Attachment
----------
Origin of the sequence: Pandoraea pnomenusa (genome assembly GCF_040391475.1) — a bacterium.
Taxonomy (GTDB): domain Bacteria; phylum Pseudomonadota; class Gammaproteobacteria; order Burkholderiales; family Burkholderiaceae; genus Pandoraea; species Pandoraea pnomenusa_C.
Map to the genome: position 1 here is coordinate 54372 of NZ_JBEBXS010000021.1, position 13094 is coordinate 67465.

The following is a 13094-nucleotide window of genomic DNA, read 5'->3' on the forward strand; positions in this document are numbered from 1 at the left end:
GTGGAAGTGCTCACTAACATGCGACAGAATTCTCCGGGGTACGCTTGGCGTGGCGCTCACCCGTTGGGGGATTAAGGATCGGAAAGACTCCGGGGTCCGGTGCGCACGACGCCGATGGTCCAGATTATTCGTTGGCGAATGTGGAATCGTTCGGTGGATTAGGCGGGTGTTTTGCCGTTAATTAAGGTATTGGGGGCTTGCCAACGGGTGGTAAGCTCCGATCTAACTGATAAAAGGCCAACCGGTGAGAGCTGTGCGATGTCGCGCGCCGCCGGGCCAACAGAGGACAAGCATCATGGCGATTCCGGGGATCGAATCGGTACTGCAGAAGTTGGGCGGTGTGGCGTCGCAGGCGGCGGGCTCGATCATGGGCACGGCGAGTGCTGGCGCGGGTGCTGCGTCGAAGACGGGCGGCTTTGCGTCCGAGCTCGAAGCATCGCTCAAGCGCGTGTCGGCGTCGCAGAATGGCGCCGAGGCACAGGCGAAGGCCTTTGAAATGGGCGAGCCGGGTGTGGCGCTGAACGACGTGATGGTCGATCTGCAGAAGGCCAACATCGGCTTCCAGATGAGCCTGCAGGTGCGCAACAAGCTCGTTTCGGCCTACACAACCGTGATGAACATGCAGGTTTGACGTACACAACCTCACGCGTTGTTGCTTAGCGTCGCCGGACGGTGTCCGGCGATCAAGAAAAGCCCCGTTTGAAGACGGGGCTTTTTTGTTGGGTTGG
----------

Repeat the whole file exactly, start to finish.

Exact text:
Origin of the sequence: Pandoraea pnomenusa (genome assembly GCF_040391475.1) — a bacterium.
Taxonomy (GTDB): domain Bacteria; phylum Pseudomonadota; class Gammaproteobacteria; order Burkholderiales; family Burkholderiaceae; genus Pandoraea; species Pandoraea pnomenusa_C.
Map to the genome: position 1 here is coordinate 54372 of NZ_JBEBXS010000021.1, position 13094 is coordinate 67465.

The following is a 13094-nucleotide window of genomic DNA, read 5'->3' on the forward strand; positions in this document are numbered from 1 at the left end:
GTGGAAGTGCTCACTAACATGCGACAGAATTCTCCGGGGTACGCTTGGCGTGGCGCTCACCCGTTGGGGGATTAAGGATCGGAAAGACTCCGGGGTCCGGTGCGCACGACGCCGATGGTCCAGATTATTCGTTGGCGAATGTGGAATCGTTCGGTGGATTAGGCGGGTGTTTTGCCGTTAATTAAGGTATTGGGGGCTTGCCAACGGGTGGTAAGCTCCGATCTAACTGATAAAAGGCCAACCGGTGAGAGCTGTGCGATGTCGCGCGCCGCCGGGCCAACAGAGGACAAGCATCATGGCGATTCCGGGGATCGAATCGGTACTGCAGAAGTTGGGCGGTGTGGCGTCGCAGGCGGCGGGCTCGATCATGGGCACGGCGAGTGCTGGCGCGGGTGCTGCGTCGAAGACGGGCGGCTTTGCGTCCGAGCTCGAAGCATCGCTCAAGCGCGTGTCGGCGTCGCAGAATGGCGCCGAGGCACAGGCGAAGGCCTTTGAAATGGGCGAGCCGGGTGTGGCGCTGAACGACGTGATGGTCGATCTGCAGAAGGCCAACATCGGCTTCCAGATGAGCCTGCAGGTGCGCAACAAGCTCGTTTCGGCCTACACAACCGTGATGAACATGCAGGTTTGACGTACACAACCTCACGCGTTGTTGCTTAGCGTCGCCGGACGGTGTCCGGCGATCAAGAAAAGCCCCGTTTGAAGACGGGGCTTTTTTGTTGGGTTGG